- Though /ðoʊ/ has a similar pronunciation to dough and means “in spite of the fact that,” “in spite of the possibility that,” “however,” or “nevertheless.”
- Thought /θɔːt/ is a noun that means “an individual act or product of thinking,” “a developed intention or plan,” or “something (such as an opinion or belief) in the mind.” The –ought is pronounced like the –ought in fought.
- Tough /tʌf/ rhymes with rough, and means “difficult to accomplish,” “capable of enduring strain or hardship,” “very hard to influence,” or “characterized by severity or uncompromising determination.”
- Through /θruː/ can be a preposition, an adverb, or an adjective. It is the homophone of threw because they have identical pronunciations but different meanings.
- Thorough /ˈθɜːrəʊ/ means “carried through completion,” “marked by full detail,” or “complete in all respects.” The –rough in this word is misleading because it is pronounced like row.
It is no secret that the English language is complex and confusing. What makes it one of the most difficult languages to learn is that several rules and patterns are inconsistent. There are many examples that prove why English is challenging, but today we’ll focus on five words in particular and explain what they mean and how to pronounce them: though, thought, tough, through, and thorough.
Though rhymes with the word dough. It can serve as a conjunction or an adverb.
When used as a conjunction (a word used to connect words or clauses within a sentence), it means “despite the fact that.”
I am eagerly awaiting the arrival of spring, though I truly enjoy the winter.
I am eagerly awaiting the arrival of spring, despite the fact that I truly enjoy winter.
“Despite the fact that” is a wordy phrase. When writing, you should consider replacing it with a shorter alternative: either although or even though. Because conciseness makes your writing more direct, you should always aim to use less words when possible. When using LanguageTool as a writing assistant, you can rest assured knowing that wordiness will be detected, along with spelling and grammar errors.
As an adverb (a word or phrase that describes a verb, an adjective, another adverb, phrase, clause, or whole sentence) though means “however” or “nevertheless.”
The students can be loud and boisterous, but I enjoy working with them, though.
The students can be loud and boisterous, but I enjoy working with them nevertheless.
Thought is a noun (person, place, thing, or idea) that refers to “an idea or opinion produced by thinking.”
His thought was that the movie did no justice to the book.
Thought can also mean “the process of thinking.” It is the past tense and participle of (to) think.
While daydreaming in class, Morgan often thought about her upcoming graduation.
The –ought in thought is pronounced like the –ought in fought, or the –aught in taught.
Tough rhymes with fluff, stuff, and bluff. It’s an adjective (a word that modifies a noun or noun phrase) that has several definitions:
It can mean “strong enough to withstand adverse conditions” or “able to endure hardship or pain.”
She was a tough little girl and didn’t cry when she received her injections.
Tough also means “difficult and requiring determination.”
It was a tough situation, but the children were sent to live with their aunts and uncles for their own safety.
When used to describe an area, tough means “notorious for violence and crime.”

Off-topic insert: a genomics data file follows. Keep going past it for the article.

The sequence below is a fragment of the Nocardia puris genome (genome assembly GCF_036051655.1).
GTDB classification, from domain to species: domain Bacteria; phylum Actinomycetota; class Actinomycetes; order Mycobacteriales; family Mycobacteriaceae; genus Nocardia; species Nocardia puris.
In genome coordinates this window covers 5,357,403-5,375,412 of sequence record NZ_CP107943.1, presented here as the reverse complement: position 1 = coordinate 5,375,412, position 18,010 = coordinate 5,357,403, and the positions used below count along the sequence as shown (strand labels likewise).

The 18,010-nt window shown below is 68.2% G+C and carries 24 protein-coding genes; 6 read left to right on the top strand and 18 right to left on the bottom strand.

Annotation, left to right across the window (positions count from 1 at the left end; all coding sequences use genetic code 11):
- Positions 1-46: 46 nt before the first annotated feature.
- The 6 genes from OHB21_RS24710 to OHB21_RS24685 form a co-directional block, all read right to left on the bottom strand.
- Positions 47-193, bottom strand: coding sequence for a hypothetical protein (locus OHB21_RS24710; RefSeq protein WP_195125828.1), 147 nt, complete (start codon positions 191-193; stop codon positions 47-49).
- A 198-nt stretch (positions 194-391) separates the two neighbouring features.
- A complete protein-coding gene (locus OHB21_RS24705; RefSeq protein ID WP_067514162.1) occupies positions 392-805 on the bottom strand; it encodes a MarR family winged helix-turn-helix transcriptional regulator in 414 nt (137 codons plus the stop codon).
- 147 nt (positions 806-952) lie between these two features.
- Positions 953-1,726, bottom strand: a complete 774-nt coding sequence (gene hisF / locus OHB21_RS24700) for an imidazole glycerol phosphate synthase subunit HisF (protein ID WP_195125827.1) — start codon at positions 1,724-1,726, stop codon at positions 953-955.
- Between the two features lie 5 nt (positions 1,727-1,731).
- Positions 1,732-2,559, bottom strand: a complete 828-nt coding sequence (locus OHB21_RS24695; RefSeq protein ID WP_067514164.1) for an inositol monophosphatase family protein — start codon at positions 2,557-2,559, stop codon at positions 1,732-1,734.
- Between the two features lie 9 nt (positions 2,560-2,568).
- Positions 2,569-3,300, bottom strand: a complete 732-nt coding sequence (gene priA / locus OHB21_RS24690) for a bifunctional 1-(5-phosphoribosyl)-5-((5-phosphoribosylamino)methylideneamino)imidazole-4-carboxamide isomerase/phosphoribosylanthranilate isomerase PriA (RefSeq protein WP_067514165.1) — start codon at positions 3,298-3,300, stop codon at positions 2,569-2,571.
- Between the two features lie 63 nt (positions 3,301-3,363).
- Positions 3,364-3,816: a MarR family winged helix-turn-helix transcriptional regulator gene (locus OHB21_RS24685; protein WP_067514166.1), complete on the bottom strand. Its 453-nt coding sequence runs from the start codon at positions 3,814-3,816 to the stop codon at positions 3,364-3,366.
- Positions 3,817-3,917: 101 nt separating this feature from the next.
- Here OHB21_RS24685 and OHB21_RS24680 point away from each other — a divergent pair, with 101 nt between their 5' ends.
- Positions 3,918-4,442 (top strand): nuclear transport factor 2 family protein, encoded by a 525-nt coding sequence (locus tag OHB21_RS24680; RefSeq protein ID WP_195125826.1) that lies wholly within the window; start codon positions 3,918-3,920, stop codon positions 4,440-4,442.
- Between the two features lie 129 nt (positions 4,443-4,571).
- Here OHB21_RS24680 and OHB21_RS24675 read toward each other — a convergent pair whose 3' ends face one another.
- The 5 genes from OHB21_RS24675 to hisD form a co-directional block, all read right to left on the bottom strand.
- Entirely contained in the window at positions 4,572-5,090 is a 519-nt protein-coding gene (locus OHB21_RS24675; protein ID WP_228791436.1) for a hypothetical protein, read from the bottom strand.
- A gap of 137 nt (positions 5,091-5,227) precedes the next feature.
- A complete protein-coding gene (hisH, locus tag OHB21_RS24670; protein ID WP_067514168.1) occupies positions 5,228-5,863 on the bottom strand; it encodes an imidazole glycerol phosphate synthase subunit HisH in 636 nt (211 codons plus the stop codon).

The tourists were advised to avoid the tough parts of town.
Tough can also refer to “a strict and uncompromising approach.”
The tough new laws are meant to deter tobacco companies from advertising to a young demographic.
This word is also used informally as part of phrasal verbs like tough it out, meaning to “endure a period of hardship or difficulty.”
When I would cry when I was younger, my brothers often told me to “tough it out.”
Through can play the role of a preposition, adverb, or adjective.
When used as a preposition (a word that shows the relationship between content words), through refers to “moving in one side and out of the other side (of an opening, channel, or location).
The kitten snuck in through the garage to stay warm.
Similarly, as an adverb, it means “expressing movement into one side and out of the other side.”
When we opened the door to the library, the kids came running through.
As an adverb, this word can also mean “so as to continue in time toward the completion of a process or period.”
The students will be training all summer break, from June through August.
Through can also be an adjective synonymous with “finished.”
The employees took a break once they were through with all their tasks.
Through is also part of the compound word throughout, which means “in every part of a place or object.”
Through and threw are homophones, meaning they have identical pronunciations but different spellings. Threw is the past tense form of the verb (to) throw, which means “propel with force through the air by a movement of the arm and hand.” Another reason LanguageTool is an exceptional text editor is that it can make sure you use the correct version of a word given a particular context.
Thorough is an adjective that means “carried through to completion,” marked by full detail,” or “having full mastery.”
After a thorough investigation, the police department concluded that the student was not involved with the recent string of laptop thefts.
The boy grew up to be a thorough pianist, practicing up to 12 hours a day.
Although these five words contain –ough in them, they all have distinct pronunciations and definitions. Don’t be frustrated if you find yourself struggling with how to pronounce these words or knowing when to use them. The best advice is to practice spelling and pronunciation, finding synonyms, and using them in your everyday vocabulary.